If Namrud had interpreted Ibrahim’s argument honestly, he could not have refuted it at all. But he resorted to deception, interpreting life and death with an allegorical meaning. "To give life" really means, for example, to create a living fetus; but it may be used equally correctly (but in metaphorical way) if you rescue someone from an extremely dangerous situation. Likewise, "to cause to die" really means the act of God by which a soul departs from a body; but metaphorically it may be used for murder, etc. Taking advantage of this metaphorical usage, Namrud ordered two prisoners to be brought before him; one he ordered to be killed and the other was set free. It was at this stage that he uttered the words, "I give life and cause death." The courtiers were taken in by this ruse and accepted the "truth" of the argument. Ibrahim was not in a position to unmask the fallacy of this reply; he saw how Namrud has duped the audience with his deception and how blindly they agreed to his sophism. Nobody would have agreed with Ibrahim even if he had tried to expose that fallacy. Therefore, he switched to another clearer argument which his obstinate opponent could not twist in any way, and said: "So surely Allah brings the sun from the east; then bring it (you) from the west."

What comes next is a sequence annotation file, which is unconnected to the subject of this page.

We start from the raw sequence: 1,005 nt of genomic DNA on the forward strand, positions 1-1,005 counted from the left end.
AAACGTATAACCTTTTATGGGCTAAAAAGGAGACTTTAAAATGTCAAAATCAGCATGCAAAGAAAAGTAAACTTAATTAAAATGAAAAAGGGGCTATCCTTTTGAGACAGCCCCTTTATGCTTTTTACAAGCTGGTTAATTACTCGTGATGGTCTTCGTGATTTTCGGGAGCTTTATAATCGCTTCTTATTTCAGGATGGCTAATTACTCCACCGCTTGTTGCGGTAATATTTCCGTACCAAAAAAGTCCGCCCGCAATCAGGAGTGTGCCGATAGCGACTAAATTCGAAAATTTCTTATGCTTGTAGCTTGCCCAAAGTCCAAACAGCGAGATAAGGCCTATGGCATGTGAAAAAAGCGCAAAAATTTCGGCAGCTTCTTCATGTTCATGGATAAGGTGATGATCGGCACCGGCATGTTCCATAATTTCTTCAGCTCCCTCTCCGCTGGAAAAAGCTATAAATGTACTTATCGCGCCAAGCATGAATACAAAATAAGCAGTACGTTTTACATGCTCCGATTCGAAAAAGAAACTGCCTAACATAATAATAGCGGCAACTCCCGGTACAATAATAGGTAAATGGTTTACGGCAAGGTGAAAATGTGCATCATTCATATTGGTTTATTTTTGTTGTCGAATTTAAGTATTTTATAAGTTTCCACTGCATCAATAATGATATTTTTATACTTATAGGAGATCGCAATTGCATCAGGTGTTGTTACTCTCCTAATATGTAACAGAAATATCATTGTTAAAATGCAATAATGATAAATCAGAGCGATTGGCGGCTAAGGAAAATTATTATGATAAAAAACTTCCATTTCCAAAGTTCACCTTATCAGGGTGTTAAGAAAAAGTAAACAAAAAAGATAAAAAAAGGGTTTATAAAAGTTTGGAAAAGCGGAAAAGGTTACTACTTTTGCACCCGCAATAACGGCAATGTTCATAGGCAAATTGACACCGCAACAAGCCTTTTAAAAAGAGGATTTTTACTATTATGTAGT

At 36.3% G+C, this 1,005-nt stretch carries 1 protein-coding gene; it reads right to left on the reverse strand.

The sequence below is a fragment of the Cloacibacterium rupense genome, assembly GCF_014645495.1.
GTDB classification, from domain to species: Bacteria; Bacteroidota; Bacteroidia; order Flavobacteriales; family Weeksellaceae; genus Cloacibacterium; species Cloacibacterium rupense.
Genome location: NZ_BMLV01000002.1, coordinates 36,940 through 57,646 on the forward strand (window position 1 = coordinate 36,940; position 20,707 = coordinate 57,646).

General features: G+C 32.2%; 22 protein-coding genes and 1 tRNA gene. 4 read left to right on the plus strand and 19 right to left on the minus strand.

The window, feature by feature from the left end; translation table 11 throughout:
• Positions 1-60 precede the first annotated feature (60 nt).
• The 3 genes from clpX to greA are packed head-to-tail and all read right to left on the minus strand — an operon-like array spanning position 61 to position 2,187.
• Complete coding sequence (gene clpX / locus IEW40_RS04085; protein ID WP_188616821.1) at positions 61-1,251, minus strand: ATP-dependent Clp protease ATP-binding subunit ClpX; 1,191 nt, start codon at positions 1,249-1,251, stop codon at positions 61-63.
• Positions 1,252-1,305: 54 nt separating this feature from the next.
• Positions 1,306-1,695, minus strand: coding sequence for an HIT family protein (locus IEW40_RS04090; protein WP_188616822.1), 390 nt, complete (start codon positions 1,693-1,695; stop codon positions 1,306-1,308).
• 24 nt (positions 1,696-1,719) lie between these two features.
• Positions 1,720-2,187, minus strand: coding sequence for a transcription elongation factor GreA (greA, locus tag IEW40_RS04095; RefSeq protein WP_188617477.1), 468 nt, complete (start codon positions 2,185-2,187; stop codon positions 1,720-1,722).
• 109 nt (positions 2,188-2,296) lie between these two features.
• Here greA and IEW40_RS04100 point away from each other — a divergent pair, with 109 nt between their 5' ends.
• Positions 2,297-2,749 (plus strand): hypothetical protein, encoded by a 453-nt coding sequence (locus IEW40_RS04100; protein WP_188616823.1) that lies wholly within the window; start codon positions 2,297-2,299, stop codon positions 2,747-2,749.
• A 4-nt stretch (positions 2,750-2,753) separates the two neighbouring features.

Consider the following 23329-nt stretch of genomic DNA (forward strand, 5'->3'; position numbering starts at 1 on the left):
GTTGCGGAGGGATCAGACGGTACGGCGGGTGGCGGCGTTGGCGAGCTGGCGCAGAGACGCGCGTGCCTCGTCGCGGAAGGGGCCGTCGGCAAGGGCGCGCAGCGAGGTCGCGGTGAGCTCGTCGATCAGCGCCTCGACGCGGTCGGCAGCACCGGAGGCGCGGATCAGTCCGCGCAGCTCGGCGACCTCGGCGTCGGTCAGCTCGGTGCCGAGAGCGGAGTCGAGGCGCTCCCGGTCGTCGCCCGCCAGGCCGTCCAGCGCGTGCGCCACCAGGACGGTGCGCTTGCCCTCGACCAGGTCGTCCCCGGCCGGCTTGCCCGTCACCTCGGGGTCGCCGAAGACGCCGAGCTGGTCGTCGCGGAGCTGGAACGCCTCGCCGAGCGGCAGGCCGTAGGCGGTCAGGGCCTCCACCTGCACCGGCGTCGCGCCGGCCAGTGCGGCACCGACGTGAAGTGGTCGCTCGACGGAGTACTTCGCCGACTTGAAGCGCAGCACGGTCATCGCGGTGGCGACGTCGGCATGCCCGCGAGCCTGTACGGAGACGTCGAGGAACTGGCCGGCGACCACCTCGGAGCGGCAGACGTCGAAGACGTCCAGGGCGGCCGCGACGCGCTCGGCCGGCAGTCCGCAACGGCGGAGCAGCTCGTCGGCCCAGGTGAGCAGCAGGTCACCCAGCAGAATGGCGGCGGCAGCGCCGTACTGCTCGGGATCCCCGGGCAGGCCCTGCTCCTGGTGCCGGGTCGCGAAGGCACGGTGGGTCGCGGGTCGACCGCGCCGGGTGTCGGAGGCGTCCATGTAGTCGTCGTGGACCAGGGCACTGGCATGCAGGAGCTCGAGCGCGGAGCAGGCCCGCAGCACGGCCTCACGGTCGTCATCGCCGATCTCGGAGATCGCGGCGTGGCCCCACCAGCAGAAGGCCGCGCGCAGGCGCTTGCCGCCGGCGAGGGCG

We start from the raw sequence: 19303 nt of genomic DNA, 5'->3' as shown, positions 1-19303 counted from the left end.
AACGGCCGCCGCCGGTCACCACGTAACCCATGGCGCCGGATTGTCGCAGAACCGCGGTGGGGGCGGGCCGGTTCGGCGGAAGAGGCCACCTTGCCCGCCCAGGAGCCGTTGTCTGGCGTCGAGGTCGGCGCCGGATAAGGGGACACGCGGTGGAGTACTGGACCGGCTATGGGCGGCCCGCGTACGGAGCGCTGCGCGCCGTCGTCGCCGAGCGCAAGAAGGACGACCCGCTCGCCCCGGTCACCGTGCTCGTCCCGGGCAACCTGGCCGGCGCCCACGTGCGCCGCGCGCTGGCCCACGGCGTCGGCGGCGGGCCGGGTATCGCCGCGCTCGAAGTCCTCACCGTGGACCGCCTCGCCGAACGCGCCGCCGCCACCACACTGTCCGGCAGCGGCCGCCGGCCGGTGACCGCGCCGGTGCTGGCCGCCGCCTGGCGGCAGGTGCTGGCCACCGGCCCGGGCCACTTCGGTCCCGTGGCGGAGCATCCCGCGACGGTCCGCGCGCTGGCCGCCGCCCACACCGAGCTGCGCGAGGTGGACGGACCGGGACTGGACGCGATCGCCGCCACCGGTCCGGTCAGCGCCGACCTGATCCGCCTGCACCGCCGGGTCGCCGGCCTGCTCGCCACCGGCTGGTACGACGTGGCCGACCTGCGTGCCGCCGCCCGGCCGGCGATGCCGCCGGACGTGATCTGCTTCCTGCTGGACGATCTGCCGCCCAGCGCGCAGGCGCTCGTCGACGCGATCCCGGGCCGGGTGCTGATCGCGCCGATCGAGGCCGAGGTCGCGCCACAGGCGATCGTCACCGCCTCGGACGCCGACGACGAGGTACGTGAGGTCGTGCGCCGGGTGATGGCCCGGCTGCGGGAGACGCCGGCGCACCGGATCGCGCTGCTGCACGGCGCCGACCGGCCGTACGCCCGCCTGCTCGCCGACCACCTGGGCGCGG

Ibrahim (a.s.) selected for his proof the authority of giving life and causing death, because nature, having no life or sense itself, cannot give life to any thing; and more evidently, it cannot be supposed to give life to animals and humans as it is accompanied by sense and perception. And the same is the case with death. Such a clear and indisputable proof failed to convince the people of Namrud. Their intellectual degradation and mental confusion had sunken far lower than the level which Ibrahim (a.s.) had credited them with. They thought that the life and death referred to included the metaphorical meaning of freeing from prison and killing. Thus, Namrud claimed, and they vouched that he gave life and caused death.

This talk shows how low the level of intellectual development was in that time, as far as abstract and non-material ideas were concerned. Do not be misled by their advanced civilization, signs of which are found in the archaeological remains of the Babylonia of the Chaldeans and the Egypt of the Pharaohs. Material advancement is one thing, and progress in abstract and non­material ideas is something else. We see the same phenomenon in this world of ours which has made a fantastic advancement in the material field, and has sunk so terribly low in morality, ethics and spiritual knowledge.’



[1] ‘Hajj’, by Dr. Ali Shariati.